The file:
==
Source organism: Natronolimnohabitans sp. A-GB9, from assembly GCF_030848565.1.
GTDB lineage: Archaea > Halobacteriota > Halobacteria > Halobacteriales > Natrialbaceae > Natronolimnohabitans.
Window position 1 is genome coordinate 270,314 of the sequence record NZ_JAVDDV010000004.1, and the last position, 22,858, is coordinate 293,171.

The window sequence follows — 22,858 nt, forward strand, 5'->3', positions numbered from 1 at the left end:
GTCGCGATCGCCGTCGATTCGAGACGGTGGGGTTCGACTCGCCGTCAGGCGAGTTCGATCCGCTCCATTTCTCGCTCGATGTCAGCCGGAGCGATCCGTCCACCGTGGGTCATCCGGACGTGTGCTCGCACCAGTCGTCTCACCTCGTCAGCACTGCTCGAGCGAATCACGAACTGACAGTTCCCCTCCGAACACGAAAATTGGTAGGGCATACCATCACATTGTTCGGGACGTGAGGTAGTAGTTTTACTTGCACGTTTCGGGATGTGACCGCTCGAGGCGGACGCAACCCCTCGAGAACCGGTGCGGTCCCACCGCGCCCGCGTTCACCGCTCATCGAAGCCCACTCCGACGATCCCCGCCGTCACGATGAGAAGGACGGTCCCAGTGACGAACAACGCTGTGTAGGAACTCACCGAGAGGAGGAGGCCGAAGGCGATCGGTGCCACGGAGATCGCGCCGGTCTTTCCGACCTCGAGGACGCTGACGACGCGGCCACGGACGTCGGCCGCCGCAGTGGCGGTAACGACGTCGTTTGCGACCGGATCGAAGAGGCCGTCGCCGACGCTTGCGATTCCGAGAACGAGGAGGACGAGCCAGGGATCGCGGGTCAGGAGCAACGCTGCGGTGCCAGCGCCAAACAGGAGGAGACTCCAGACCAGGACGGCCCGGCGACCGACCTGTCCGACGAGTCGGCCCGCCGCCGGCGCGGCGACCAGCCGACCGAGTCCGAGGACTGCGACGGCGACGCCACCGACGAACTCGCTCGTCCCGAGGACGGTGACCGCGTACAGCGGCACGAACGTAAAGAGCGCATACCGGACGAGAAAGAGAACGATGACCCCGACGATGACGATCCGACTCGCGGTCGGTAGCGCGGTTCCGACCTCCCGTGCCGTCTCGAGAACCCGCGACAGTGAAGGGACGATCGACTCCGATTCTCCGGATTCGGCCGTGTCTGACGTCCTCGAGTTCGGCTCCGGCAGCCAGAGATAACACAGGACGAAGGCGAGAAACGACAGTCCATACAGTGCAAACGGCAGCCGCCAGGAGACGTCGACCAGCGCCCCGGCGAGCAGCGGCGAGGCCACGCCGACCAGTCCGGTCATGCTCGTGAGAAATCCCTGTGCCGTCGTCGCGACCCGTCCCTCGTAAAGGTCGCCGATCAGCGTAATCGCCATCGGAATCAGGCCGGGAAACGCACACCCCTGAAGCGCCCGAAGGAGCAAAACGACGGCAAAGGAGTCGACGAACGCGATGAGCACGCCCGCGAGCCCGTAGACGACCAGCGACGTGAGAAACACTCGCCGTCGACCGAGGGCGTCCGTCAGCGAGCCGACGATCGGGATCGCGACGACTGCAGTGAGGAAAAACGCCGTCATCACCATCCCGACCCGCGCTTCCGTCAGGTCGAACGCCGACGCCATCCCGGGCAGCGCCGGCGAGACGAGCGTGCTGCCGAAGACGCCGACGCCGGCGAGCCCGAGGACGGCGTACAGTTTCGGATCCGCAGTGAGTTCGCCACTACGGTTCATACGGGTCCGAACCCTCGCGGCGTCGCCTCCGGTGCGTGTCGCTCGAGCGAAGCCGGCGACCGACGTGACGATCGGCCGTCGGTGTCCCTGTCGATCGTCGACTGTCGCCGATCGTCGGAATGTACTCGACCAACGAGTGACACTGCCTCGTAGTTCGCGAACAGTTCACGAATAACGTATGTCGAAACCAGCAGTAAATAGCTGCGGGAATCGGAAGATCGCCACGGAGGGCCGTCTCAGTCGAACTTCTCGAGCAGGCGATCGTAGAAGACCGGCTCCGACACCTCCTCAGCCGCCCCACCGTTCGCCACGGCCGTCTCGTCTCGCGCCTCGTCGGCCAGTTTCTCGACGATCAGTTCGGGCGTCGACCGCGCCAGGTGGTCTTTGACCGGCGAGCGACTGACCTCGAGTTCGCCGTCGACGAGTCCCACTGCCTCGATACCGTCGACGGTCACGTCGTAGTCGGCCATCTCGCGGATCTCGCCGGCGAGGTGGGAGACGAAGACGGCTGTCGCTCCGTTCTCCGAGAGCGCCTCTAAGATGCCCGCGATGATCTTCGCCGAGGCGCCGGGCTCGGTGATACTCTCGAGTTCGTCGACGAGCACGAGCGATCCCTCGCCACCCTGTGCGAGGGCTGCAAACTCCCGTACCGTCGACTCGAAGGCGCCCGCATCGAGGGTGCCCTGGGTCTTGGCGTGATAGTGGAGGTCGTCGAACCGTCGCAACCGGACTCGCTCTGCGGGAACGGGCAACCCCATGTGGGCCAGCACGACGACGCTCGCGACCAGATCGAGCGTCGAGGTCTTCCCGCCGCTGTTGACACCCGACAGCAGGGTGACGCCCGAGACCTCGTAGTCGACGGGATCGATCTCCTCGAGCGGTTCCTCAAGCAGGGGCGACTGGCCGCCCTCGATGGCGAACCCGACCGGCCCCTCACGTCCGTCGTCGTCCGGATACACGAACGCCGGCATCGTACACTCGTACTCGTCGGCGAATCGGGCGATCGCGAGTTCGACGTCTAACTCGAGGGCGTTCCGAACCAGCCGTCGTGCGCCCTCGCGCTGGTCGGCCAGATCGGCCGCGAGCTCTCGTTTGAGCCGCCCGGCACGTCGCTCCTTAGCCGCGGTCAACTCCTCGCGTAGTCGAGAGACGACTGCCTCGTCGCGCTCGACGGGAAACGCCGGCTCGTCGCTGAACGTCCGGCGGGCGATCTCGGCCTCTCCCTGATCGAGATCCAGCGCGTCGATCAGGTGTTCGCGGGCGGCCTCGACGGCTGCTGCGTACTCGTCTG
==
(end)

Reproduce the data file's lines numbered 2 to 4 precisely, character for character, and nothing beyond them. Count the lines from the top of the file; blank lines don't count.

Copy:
GTDB lineage: Archaea > Halobacteriota > Halobacteria > Halobacteriales > Natrialbaceae > Natronolimnohabitans.
Window position 1 is genome coordinate 270,314 of the sequence record NZ_JAVDDV010000004.1, and the last position, 22,858, is coordinate 293,171.

The window sequence follows — 22,858 nt, forward strand, 5'->3', positions numbered from 1 at the left end: